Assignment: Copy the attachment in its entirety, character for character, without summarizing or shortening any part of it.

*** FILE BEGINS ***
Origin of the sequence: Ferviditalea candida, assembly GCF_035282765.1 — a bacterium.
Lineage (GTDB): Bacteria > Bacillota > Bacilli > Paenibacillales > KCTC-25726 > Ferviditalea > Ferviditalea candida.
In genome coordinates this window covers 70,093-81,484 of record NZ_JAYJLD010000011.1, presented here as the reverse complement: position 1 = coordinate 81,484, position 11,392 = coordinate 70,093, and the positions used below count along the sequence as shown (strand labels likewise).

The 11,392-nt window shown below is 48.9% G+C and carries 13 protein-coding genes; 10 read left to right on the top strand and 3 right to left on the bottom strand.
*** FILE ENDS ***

Origin of the sequence: Ferviditalea candida, assembly GCF_035282765.1 — a bacterium.
Lineage (GTDB): Bacteria > Bacillota > Bacilli > Paenibacillales > KCTC-25726 > Ferviditalea > Ferviditalea candida.
In genome coordinates this window covers 70,093-81,484 of record NZ_JAYJLD010000011.1, presented here as the reverse complement: position 1 = coordinate 81,484, position 11,392 = coordinate 70,093, and the positions used below count along the sequence as shown (strand labels likewise).

The 11,392-nt window shown below is 48.9% G+C and carries 13 protein-coding genes; 10 read left to right on the top strand and 3 right to left on the bottom strand.